For the first time in a half-decade, the Red Sox enter a season with questions about who’ll take the lion’s share of playing time behind the plate. Christian Vázquez has been their Opening Day starter in each of the last five years. His trade to Houston at last summer’s deadline and subsequent three-year free agent signing with the Twins ensures Boston will have to find a new solution in 2023.
The Sox currently have just two catchers on their 40-man roster. Boston brought in Reese McGuire in a trade with the White Sox just hours after shipping Vázquez out last August. The former first-round draftee finished the season well, hitting .337/.377/.500 with a trio of home runs in 36 games with Boston. It was an excellent first impression for the 27-year-old (28 tomorrow) but an outlier in the broader context of his career. In 566 plate appearances between the Blue Jays and White Sox prior to the trade, McGuire had hit .241/.286/.359 with only nine longballs.
McGuire hasn’t had many consistent opportunities to get into a groove against MLB pitching. Before last season, he’d never appeared in even half a team’s games. He’s generally had a strong defensive reputation, though. McGuire has rated as an above-average pitch framer in each of the past two seasons, per Statcast. In just under 1600 career innings behind the dish, he’s thrown out a very strong 31.4% of would-be basestealers.
Connor Wong looks like the early favorite to split time with McGuire at Fenway Park. The other catcher on the 40-man, he’s only played in 33 big league games over the past two seasons. Part of the Mookie Betts trade return from the Dodgers, the 26-year-old Wong has put up an impressive .276/.327/.471 line in 131 games for Triple-A Worcester. That included a particularly strong .288/.349/.489 showing with 15 homers across 355 plate appearances for the WooSox last season.
There’s reason for optimism regarding both McGuire and Wong, though there’s obvious risk in relying on either as a regular considering neither have proven themselves over a full season against MLB competition. McGuire hits left-handed and Wong swings from the right side. That’d seemingly raise the possibility of mixing and matching based on pitcher handedness, though manager Alex Cora pushed back against that this afternoon. “It’s not a strict platoon situation,” Cora said (link via Peter Abraham of the Boston Globe). “Wong can hit righties, too, and Reese can hit lefties. We’ll see how we do it. We’ll see what the roster is and we’ll make decisions.”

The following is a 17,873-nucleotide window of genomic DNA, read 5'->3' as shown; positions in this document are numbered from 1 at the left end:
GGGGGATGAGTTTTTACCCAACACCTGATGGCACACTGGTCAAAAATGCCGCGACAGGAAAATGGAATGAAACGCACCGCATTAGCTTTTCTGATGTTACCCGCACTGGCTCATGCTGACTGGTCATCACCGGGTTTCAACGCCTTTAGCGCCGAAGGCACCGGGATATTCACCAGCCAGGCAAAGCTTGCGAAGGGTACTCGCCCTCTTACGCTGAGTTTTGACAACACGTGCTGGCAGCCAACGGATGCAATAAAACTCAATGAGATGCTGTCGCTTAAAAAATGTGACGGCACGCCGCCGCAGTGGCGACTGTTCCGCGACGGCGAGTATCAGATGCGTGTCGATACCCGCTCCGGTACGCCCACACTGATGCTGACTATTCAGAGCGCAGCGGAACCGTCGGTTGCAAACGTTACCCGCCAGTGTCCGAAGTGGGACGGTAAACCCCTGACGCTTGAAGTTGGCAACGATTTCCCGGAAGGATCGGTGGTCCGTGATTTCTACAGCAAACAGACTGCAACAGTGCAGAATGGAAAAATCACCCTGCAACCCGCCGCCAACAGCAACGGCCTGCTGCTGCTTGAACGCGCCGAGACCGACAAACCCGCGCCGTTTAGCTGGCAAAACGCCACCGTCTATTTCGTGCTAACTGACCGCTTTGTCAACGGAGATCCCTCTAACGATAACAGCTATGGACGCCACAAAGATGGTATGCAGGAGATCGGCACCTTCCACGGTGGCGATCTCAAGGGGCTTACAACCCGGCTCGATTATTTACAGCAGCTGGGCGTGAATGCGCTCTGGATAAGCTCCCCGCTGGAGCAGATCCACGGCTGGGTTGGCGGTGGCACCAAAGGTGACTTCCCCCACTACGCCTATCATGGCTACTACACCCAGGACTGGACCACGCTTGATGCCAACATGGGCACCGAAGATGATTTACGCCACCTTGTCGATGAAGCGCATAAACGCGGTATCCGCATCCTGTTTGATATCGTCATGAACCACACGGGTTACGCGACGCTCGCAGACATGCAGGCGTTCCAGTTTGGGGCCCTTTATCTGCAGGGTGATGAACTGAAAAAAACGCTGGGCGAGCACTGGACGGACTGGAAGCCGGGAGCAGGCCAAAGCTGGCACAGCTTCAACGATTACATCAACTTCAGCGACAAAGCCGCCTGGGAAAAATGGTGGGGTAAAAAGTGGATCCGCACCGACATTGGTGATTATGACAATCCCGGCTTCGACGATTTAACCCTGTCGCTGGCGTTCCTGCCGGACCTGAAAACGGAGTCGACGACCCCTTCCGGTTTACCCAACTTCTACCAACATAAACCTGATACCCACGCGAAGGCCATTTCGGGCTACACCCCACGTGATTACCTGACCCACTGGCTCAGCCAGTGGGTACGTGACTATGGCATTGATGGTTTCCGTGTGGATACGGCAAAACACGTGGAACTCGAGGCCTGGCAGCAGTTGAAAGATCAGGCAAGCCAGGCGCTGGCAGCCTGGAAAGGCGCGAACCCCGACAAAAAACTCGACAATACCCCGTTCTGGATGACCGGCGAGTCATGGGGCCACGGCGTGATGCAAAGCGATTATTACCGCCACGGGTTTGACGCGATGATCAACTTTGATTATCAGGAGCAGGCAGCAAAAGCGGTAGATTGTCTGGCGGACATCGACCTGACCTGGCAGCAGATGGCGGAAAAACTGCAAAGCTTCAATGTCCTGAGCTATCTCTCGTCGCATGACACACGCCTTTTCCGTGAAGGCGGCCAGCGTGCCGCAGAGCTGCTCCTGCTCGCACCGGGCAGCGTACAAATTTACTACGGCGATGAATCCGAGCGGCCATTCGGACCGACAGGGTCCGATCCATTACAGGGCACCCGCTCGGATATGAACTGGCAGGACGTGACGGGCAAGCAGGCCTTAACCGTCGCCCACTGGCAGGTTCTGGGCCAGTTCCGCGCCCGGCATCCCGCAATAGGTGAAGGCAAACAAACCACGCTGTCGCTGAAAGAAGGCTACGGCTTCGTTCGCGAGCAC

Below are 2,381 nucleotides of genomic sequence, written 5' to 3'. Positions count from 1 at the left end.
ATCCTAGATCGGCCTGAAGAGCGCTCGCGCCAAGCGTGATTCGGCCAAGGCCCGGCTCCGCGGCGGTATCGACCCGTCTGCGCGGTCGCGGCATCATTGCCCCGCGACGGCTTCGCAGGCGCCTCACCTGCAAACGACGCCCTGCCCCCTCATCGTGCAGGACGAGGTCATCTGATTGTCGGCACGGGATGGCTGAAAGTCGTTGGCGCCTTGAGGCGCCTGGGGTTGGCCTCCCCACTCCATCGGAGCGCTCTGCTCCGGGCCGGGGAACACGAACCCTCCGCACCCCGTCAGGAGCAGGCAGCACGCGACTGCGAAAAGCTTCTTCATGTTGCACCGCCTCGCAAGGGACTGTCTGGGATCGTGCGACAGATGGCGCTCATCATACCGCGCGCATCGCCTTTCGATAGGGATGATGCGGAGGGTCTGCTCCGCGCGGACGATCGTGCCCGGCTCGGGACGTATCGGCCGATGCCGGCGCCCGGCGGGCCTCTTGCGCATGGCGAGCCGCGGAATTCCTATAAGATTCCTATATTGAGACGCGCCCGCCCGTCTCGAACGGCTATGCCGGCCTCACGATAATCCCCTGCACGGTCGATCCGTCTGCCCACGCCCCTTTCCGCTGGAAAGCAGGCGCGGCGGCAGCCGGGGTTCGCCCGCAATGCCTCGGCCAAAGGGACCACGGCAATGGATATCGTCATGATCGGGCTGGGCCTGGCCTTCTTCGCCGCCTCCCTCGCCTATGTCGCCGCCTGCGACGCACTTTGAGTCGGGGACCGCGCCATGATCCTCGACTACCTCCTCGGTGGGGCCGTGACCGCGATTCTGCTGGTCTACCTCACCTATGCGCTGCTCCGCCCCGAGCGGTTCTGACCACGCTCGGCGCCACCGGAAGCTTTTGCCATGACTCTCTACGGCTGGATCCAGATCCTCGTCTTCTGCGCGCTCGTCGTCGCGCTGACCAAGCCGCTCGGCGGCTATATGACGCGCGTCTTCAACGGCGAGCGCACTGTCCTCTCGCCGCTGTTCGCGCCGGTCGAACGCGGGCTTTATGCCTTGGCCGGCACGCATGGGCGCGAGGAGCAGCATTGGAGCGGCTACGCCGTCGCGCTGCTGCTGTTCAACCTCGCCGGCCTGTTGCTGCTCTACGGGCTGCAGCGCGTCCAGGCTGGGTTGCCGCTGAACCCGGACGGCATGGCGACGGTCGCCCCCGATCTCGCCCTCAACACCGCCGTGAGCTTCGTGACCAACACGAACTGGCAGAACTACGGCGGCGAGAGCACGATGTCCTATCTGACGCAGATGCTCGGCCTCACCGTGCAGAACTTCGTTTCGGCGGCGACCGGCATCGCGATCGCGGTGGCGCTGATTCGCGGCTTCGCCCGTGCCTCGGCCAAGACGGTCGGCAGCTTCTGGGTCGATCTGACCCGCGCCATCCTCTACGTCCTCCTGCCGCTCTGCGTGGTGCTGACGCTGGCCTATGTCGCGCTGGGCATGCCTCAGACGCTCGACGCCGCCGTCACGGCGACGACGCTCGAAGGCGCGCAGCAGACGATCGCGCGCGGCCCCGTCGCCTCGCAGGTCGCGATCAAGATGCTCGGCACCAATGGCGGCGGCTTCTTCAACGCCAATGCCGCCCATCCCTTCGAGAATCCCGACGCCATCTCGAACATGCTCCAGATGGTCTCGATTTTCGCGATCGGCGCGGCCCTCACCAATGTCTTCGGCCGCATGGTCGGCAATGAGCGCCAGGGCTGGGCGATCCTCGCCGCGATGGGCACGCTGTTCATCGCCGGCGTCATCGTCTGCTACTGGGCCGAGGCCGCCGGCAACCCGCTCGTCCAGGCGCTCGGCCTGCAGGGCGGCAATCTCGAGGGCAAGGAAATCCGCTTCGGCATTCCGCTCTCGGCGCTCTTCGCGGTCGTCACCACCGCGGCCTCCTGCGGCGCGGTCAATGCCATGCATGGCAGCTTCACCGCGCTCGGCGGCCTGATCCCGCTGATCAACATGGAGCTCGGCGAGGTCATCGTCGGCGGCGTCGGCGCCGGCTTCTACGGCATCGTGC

The Sox shied away from any significant catching additions this offseason. Boston didn’t add anyone on a major league free agent deal or via trade. Former Marlin and Padre Jorge Alfaro was brought aboard via non-roster pact. Alfaro brings some more experience to camp and looks like the top depth option in the organization. That he was limited to minor league offers this winter hints at the strikeout and defensive questions that have dogged him throughout his career. Alfaro is a .256/.305/.396 hitter with a 34.1% strikeout rate in parts of seven MLB campaigns. He has excellent arm strength but typically posts below-average marks as a receiver.
Former top prospect Ronaldo Hernández and Caleb Hamilton, claimed off waivers from the Twins at the start of the offseason, are also in the organization as non-roster players. Each has upper level experience but has gone unclaimed on waivers this winter and seems clearly behind McGuire and Wong on the roster.
It’s possible Boston looks to augment the catching depth before Opening Day, perhaps by targeting a veteran currently on a minor league deal elsewhere but who doesn’t crack an MLB roster. The Guardians, as one example, have each of Cam Gallagher, Meibrys Viloria and Zack Collins on non-roster pacts battling for a backup job this spring. Gary Sánchez is the top remaining free agent catcher. However, Jon Heyman of the New York Post reported last week the Red Sox hadn’t had any contact with their longtime division rival.